Monthly Archives: September 2008

Is GPL software free as in “free love”?

I was contemplating the other day how to extend AB Commander to make it able to collaborate with several third-party software products. For example, it would be cool to add some support for the 7z files, which are created by the file compressor 7-Zip . It shouldn’t be too difficult, I thought, because 7-Zip is an open source project, I could examine its source code to see how exactly the 7z files are handled, and maybe reuse some of its code in AB Commander?

Not so fast. 7-Zip is licensed under the GPL license, which strictly forbids the re-use of its source code in the non-GPL’d projects. If I want to use some of the GPL’d code in my own software, I need to convert my whole project to the GPL license and open its whole source code, something I don’t want to do.

After thinking some more, I came up with an idea: I’d make a separate module (a plug-in) that would serve as a bridge between my closed-source project and the GPL’d project. I would make the plug-in GPL’d (because it would need to use some of the GPL’d code), and publish its source code.  My closed source project would link to the plug-in, the plug-in would link to the other GPL’d project’s code, and everyone would be happy: the users of AB Commander would get additional software functionality, the plug-in would be GPL’d, and I would keep the source code of AB Commander closed. Pretty smart, huh?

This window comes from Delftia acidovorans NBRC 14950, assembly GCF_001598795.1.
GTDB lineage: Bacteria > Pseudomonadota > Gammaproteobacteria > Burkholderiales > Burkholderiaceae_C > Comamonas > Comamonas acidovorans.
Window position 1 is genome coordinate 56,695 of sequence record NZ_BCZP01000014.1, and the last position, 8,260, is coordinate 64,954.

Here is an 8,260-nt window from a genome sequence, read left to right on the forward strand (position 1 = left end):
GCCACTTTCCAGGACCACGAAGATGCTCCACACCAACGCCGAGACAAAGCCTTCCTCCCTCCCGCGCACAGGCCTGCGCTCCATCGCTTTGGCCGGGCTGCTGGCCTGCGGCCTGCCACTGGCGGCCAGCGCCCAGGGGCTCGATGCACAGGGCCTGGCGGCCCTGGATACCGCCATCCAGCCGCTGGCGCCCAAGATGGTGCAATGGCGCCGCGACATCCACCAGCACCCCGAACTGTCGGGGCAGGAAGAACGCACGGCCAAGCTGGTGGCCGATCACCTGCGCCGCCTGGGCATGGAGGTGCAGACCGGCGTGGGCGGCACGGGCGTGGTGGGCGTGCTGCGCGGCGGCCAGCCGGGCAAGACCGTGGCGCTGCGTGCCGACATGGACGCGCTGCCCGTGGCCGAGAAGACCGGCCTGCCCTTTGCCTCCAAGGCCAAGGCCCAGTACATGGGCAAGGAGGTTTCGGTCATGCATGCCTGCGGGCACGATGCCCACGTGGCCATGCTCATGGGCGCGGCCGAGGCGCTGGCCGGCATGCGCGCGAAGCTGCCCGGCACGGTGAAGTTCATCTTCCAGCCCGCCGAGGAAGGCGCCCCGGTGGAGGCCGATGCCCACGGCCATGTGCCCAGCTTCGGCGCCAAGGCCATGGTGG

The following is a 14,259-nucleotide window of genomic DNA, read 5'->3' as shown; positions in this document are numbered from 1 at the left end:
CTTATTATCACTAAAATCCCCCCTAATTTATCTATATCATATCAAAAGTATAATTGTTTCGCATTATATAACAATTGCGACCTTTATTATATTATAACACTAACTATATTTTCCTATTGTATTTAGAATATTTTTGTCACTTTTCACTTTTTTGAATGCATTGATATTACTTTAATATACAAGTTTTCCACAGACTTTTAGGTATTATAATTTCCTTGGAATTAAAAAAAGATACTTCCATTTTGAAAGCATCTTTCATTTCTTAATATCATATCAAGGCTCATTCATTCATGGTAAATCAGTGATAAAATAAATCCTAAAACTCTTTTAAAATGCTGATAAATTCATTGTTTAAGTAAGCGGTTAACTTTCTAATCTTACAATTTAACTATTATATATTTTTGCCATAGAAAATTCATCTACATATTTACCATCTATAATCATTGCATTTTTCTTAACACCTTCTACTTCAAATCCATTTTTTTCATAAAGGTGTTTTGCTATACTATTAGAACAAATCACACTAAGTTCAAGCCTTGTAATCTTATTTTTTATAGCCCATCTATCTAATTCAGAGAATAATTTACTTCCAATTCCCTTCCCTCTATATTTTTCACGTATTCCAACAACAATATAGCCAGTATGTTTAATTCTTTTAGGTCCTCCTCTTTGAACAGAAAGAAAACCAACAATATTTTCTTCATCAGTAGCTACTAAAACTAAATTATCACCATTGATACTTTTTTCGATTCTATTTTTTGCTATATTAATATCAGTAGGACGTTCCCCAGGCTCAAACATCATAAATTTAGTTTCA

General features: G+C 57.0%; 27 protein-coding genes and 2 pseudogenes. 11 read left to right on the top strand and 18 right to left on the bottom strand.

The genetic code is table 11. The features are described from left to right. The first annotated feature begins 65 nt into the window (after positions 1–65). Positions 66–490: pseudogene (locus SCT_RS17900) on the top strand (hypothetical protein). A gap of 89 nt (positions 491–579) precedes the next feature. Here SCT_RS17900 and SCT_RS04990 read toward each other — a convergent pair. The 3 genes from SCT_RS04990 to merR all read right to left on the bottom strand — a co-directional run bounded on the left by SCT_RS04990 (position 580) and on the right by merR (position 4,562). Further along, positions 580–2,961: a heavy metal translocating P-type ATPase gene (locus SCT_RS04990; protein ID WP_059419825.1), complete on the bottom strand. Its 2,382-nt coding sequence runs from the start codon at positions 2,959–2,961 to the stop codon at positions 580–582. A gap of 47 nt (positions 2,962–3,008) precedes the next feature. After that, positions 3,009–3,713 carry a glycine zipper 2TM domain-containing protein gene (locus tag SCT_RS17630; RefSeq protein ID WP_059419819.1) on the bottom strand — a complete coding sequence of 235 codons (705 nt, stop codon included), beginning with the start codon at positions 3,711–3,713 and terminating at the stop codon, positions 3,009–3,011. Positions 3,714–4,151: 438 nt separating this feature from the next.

Again, not so fast. Let’s browse through the GPL FAQ, that explains the issues related to linking between proprietary software and the GPL’d software (or, as they put it, “free” software, where “free” is as in “free speech”). For example, the answer to the question Can I release a non-free program that’s designed to load a GPL-covered plug-in? reads “In order to use the GPL-covered plug-ins, the main program must be released under the GPL or a GPL-compatible free software license…

Huh? I could understand the requirement to GPL any code derived from a GPL’d code, it’s their code and they are free to restrict its re-use anyway they want, but to require two separate modules dynamically linking to each other to be covered by GPL if only one of them is GPL’d? It seems like asking a bit too much. Especially considering that GPL programs have no reservations about linking to proprietary software. Just take any software for Windows, GPL or not, it’s linking to the Microsoft’s proprietory system libraries. Looks like the philosophy of the “free software” is it’s OK to take advantage of the evil and dirty proprietory software, as long as it is not trying to link back to take some advantage of the GPL’d software.

Not fair!

Update: Apparently I am not the only one who thinks so:

Another update: Just found the following article with a legal analysis of this very problem, that confirms the “absurdity” of the GPL’s approach to the software plugins: